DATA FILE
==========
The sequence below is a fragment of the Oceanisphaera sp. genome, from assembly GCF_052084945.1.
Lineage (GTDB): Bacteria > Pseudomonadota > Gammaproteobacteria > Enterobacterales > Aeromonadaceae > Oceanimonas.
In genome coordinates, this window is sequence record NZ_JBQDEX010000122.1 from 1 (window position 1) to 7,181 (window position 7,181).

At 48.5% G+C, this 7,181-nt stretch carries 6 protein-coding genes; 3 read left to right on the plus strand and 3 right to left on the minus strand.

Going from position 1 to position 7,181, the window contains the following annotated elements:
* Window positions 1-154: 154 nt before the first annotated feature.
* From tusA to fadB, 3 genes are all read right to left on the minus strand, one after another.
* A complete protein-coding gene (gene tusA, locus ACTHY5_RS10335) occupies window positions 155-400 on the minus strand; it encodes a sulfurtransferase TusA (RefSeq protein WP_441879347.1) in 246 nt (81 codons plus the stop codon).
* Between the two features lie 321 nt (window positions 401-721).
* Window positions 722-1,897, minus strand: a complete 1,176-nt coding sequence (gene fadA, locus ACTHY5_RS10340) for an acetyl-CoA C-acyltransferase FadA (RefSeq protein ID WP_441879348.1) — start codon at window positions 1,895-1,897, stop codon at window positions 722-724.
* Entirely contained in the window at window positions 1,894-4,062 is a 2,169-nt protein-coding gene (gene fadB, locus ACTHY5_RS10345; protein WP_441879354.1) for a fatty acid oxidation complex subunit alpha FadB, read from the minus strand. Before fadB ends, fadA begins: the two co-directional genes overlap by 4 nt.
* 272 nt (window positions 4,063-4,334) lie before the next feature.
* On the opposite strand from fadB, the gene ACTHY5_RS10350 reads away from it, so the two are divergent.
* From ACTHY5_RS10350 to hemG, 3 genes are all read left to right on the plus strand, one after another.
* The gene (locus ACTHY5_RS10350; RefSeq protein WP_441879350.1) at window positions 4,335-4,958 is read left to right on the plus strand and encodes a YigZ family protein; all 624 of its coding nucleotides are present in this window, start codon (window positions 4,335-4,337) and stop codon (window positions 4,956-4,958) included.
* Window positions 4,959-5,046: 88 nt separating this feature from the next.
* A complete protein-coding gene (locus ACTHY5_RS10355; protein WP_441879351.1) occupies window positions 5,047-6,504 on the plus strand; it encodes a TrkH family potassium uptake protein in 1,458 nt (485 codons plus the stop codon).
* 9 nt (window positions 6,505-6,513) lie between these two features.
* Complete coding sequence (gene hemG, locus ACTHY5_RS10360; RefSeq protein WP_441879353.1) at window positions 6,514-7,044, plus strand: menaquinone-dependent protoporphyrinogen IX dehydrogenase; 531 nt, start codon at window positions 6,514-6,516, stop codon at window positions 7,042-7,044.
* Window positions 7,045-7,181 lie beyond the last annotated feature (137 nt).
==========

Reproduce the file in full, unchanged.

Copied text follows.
The sequence below is a fragment of the Oceanisphaera sp. genome, from assembly GCF_052084945.1.
Lineage (GTDB): Bacteria > Pseudomonadota > Gammaproteobacteria > Enterobacterales > Aeromonadaceae > Oceanimonas.
In genome coordinates, this window is sequence record NZ_JBQDEX010000122.1 from 1 (window position 1) to 7,181 (window position 7,181).

At 48.5% G+C, this 7,181-nt stretch carries 6 protein-coding genes; 3 read left to right on the plus strand and 3 right to left on the minus strand.

Going from position 1 to position 7,181, the window contains the following annotated elements:
* Window positions 1-154: 154 nt before the first annotated feature.
* From tusA to fadB, 3 genes are all read right to left on the minus strand, one after another.
* A complete protein-coding gene (gene tusA, locus ACTHY5_RS10335) occupies window positions 155-400 on the minus strand; it encodes a sulfurtransferase TusA (RefSeq protein WP_441879347.1) in 246 nt (81 codons plus the stop codon).
* Between the two features lie 321 nt (window positions 401-721).
* Window positions 722-1,897, minus strand: a complete 1,176-nt coding sequence (gene fadA, locus ACTHY5_RS10340) for an acetyl-CoA C-acyltransferase FadA (RefSeq protein ID WP_441879348.1) — start codon at window positions 1,895-1,897, stop codon at window positions 722-724.
* Entirely contained in the window at window positions 1,894-4,062 is a 2,169-nt protein-coding gene (gene fadB, locus ACTHY5_RS10345; protein WP_441879354.1) for a fatty acid oxidation complex subunit alpha FadB, read from the minus strand. Before fadB ends, fadA begins: the two co-directional genes overlap by 4 nt.
* 272 nt (window positions 4,063-4,334) lie before the next feature.
* On the opposite strand from fadB, the gene ACTHY5_RS10350 reads away from it, so the two are divergent.
* From ACTHY5_RS10350 to hemG, 3 genes are all read left to right on the plus strand, one after another.
* The gene (locus ACTHY5_RS10350; RefSeq protein WP_441879350.1) at window positions 4,335-4,958 is read left to right on the plus strand and encodes a YigZ family protein; all 624 of its coding nucleotides are present in this window, start codon (window positions 4,335-4,337) and stop codon (window positions 4,956-4,958) included.
* Window positions 4,959-5,046: 88 nt separating this feature from the next.
* A complete protein-coding gene (locus ACTHY5_RS10355; protein WP_441879351.1) occupies window positions 5,047-6,504 on the plus strand; it encodes a TrkH family potassium uptake protein in 1,458 nt (485 codons plus the stop codon).
* 9 nt (window positions 6,505-6,513) lie between these two features.
* Complete coding sequence (gene hemG, locus ACTHY5_RS10360; RefSeq protein WP_441879353.1) at window positions 6,514-7,044, plus strand: menaquinone-dependent protoporphyrinogen IX dehydrogenase; 531 nt, start codon at window positions 6,514-6,516, stop codon at window positions 7,042-7,044.
* Window positions 7,045-7,181 lie beyond the last annotated feature (137 nt).